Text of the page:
The third general step 2830 is to compute values of the objective function for various sets of parameters assembled from the previously computed intermediate values. The objective function is selected to compute a value that can be used to determine an optimal decision, in the present invention, the target receiving location to which a heliostat should direct its incident radiation. The objective function might compute for example but without limitation: heliostat efficiency; total radiation loss; receiver temperature; receiver thermodynamic efficiency; overall system efficiency; overall system power generation; overall system revenue generation. The output of the objective function might represent an optimal value (for example but without limitation) when it is at a minimum value, a maximum value, or a value of zero. The objective function might be applied to a single heliostat at a time, to a small group of heliostats, or to large subsets of the heliostat field to effect a large-scale optimization.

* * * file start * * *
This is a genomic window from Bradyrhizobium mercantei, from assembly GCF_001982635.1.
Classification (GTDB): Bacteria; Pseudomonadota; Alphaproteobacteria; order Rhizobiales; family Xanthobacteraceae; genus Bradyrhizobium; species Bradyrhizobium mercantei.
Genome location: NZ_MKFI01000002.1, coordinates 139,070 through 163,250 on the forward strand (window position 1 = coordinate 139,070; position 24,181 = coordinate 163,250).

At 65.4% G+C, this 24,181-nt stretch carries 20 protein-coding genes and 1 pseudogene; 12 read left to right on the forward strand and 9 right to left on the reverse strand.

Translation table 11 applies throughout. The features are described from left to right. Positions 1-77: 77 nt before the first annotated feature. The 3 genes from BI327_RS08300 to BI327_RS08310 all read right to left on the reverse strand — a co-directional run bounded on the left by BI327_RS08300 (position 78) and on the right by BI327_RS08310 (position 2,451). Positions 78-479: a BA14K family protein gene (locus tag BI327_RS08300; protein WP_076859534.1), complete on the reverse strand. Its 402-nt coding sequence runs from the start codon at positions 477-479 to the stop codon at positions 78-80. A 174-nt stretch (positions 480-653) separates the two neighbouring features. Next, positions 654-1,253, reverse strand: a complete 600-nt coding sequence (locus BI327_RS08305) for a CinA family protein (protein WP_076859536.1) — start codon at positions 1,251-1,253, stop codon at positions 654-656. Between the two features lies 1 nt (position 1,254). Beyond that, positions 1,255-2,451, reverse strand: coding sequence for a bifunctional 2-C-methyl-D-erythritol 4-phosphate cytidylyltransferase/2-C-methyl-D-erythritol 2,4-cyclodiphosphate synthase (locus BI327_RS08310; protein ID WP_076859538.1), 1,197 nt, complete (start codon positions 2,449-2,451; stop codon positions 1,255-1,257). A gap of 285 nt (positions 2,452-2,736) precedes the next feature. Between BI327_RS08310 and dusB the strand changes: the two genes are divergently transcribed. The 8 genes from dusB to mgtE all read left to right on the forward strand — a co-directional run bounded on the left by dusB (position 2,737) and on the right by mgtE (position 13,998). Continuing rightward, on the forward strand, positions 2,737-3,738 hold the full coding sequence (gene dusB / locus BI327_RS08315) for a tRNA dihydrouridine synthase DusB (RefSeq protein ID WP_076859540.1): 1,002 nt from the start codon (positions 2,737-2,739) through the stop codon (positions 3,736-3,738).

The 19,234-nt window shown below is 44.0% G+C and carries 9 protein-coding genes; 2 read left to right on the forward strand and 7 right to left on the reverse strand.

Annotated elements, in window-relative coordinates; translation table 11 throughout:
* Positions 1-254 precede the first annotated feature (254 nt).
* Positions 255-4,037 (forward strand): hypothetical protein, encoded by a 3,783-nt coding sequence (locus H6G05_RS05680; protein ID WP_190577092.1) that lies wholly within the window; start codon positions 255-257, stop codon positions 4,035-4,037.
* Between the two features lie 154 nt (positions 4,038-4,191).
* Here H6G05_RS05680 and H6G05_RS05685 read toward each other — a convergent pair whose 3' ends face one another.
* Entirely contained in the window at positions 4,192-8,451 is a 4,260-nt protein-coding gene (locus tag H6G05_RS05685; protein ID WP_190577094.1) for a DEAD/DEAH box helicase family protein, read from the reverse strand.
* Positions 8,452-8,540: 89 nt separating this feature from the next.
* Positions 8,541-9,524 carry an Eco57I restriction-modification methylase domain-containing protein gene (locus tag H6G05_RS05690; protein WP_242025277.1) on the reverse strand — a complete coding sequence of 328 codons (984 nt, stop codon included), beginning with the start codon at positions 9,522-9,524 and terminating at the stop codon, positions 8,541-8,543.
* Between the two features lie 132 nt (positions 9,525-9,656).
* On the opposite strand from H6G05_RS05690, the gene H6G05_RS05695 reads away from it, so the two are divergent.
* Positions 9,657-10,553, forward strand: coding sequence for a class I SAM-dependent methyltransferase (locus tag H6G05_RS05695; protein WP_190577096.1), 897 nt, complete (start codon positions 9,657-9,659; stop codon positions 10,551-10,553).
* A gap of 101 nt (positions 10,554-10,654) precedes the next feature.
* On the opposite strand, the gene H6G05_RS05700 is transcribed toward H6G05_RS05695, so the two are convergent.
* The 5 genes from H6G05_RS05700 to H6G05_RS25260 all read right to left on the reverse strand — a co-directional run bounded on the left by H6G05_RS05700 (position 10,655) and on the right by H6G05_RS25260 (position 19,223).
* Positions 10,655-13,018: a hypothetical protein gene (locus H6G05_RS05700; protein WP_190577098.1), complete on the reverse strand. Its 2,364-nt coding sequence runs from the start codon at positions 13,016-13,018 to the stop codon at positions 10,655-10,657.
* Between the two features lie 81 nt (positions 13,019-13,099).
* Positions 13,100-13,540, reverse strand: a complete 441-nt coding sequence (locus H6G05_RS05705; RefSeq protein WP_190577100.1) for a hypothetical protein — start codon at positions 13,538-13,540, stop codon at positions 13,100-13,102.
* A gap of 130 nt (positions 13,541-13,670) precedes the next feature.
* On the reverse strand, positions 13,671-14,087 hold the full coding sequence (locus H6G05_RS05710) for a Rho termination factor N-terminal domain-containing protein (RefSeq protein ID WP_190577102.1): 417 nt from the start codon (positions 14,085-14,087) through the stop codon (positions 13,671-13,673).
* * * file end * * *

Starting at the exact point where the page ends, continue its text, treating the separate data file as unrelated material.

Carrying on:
The fourth general step 2840 is to determine what set of parameters considered will produce the optimal value of the objective function and therefore which target receiving location is judged optimal (according to the objective function) for each heliostat. The heliostat or heliostats may then be commanded to the optimal target receiving location.

As a final general step 2850, the target receiving locations are distributed as required to effect pointing control of individual heliostats.

One method of configuring a solar energy collection system in accordance with the present invention is described herein with reference to FIG. 28B. This method 2802 considers one heliostat at a time and a plurality of receivers, and uses efficiency as the objective function.